Well, try it out and then look at the metadata of the file stored to find out the total file size.
You will find that it is a file of 6 bytes and not 5 bytes as you rightfully expected since you have typed only 5 letters – H, E, L, L, and O and every letter needs 1 byte of space.
Well, the discrepancy is due to the fact that the editor will automatically add a new line to the file which will also need another byte to be represented.
Therefore, representing the entire file in bytes, it will look like this when the binary form is considered:
- H – 0100 1000
- E – 0110 0101
- L – 0110 1100
- L – 0110 1100
- O – 0110 1111 and
- The new line – 0000 1010.
As for the larger files, a much larger space than a couple of bytes will be required to store them in the hard disk.
For example, a standard 400 x 400 image, say of your face, would need as much as 22,096 bytes of hard disk space to store it.
And, a small movie of about 33 seconds would take up a whopping 4,614,170 bytes of space depending on the type.
Usually, to keep things simple, while talking about larger files, larger units are considered to start with, such as a kilobyte.
Considering that, the tentative storage spaces taken up by different files will be as follows:
- 1 KB of hard disk space will be required to store a 10 x 10 icon
- 1 MB of hard disk space will be required to store an e-book of 500 pages
- 1 GB of hard disk space will be required to store a video of 7 minutes long
- 1 TB of hard disk space will be required to store about 130,000 photos and
- 1 PB of hard disk space will be required to store about 20 million file cabinets.
You can compare file sizes of different computers easily because the file sizes do not change much from one computer to another.
This is because the computers are quite consistent in their units.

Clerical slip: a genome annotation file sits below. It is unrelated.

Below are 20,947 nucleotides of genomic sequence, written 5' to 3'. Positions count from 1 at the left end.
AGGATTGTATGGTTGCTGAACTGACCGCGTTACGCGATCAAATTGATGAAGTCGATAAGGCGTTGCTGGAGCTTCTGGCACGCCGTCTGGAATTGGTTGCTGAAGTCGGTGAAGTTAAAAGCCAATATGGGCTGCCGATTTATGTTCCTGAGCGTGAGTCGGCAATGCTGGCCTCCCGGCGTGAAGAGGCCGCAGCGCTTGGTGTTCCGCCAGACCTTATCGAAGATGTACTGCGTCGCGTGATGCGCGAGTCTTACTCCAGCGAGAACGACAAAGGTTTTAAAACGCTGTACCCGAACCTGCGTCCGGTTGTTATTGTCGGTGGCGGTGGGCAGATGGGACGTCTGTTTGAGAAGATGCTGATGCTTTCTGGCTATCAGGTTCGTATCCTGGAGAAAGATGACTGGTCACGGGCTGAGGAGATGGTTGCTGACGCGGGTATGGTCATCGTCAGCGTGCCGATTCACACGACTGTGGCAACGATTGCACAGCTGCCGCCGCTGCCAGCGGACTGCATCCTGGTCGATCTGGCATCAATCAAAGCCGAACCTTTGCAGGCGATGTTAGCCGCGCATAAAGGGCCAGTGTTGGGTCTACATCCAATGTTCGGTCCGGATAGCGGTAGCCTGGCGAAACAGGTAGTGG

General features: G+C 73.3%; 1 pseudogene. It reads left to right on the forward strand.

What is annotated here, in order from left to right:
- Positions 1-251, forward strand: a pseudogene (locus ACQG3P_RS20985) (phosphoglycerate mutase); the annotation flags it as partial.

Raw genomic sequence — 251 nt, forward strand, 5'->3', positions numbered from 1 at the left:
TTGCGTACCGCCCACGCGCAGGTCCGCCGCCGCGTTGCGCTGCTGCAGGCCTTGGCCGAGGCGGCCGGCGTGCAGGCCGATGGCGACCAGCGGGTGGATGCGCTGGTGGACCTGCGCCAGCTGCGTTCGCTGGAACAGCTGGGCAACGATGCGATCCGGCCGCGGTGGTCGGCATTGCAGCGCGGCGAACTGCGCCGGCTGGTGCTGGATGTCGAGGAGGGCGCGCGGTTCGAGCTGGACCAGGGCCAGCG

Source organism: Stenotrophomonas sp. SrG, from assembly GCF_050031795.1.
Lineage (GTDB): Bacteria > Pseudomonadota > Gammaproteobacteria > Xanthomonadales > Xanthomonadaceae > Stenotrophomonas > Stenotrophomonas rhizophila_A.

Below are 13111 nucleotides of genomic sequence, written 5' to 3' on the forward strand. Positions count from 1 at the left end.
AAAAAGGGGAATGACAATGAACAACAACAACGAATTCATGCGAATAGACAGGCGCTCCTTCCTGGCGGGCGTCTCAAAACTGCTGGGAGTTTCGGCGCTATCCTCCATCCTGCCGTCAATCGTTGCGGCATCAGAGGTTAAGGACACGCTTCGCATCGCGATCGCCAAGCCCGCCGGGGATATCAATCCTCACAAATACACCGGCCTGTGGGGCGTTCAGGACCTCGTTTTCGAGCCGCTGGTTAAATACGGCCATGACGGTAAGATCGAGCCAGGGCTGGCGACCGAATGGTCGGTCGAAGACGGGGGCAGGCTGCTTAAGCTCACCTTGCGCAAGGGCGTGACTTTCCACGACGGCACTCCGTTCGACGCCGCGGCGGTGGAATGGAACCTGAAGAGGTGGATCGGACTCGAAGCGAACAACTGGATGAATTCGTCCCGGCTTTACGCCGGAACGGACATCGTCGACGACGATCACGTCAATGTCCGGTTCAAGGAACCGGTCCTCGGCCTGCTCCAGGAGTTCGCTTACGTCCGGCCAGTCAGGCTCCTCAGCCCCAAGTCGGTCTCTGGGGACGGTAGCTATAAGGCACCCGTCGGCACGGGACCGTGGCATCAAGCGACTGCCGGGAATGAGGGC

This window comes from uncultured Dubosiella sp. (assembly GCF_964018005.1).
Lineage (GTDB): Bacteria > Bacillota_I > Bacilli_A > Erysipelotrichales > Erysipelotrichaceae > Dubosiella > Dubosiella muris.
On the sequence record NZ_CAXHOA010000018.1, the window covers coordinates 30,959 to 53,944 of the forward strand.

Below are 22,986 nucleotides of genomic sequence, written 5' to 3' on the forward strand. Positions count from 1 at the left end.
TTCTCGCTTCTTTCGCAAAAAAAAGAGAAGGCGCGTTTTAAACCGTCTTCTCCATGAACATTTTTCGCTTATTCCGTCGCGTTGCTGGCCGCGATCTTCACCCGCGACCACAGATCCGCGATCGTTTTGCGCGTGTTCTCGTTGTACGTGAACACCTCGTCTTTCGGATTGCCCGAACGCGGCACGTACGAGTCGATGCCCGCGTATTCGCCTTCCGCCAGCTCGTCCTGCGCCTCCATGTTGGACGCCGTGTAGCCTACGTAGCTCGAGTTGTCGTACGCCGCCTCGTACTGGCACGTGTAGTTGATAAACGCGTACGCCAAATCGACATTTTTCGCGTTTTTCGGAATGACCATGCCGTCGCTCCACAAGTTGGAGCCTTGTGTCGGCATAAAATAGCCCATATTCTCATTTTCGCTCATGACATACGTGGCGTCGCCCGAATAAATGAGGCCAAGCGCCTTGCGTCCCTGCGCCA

Typically, the file sizes may change depending on whether or not the file is ‘compressed’ and, if it is so, then to what degree it has been compressed.
For example, 1 GB of hard disk space can store an uncompressed video or uncompressed video.
On the other hand, if a video is compressed and is of the same low resolution, the same space in the hard disk can store a 1-hour long video.
Now you may ask, how big is too big for the computer hard disk. Well, it all depends on the context.
The process to convert file sizes is pretty simple and pretty much similar to converting standard metric system units. Here they are:
To convert bits to bytes, you will have to divide the number of bits by 8 because one byte is equal to 8 bits.
On the other hand, in order to convert bytes to bits, you simply have to multiply the byte count with 8 for the same reason.
If you want to convert bytes to kilobytes, all you have to do is divide the byte count by 1024, and multiply the kilobyte figure with 1024 to get the number of bytes.
And, if you want to convert kilobytes to megabytes, you will need to divide the kilobyte amount by 1024 and the quotient will give you the value in MB.
Conversely, the MB value needs to be multiplied by 1024 to get the kilobyte value.
Similarly, the process goes on for converting megabyte value to gigabyte value, and the gigabyte value to terabyte value, and the terabyte value to petabyte value.
Therefore, for converting file sizes, you will have to remember three things such as:
- The byte order such as B, KB, MB, GB TB, and PB
- The constant value of 1024 and
- Divide smaller units by 1024 to get larger units and multiply larger units by 1024 to get smaller units.
This means that, if you want to convert byte to gigabyte, you will need to divide the byte value by 1024 three separate times – once to get the kilobyte amount, once to get the megabyte amount, and once to get the final gigabyte amount.
It is very helpful for any computer user to know about the file sizes in detail. This will help them not only to know how large the file actually is but also identify the limitations of the different storage devices. That was the whole idea of this article.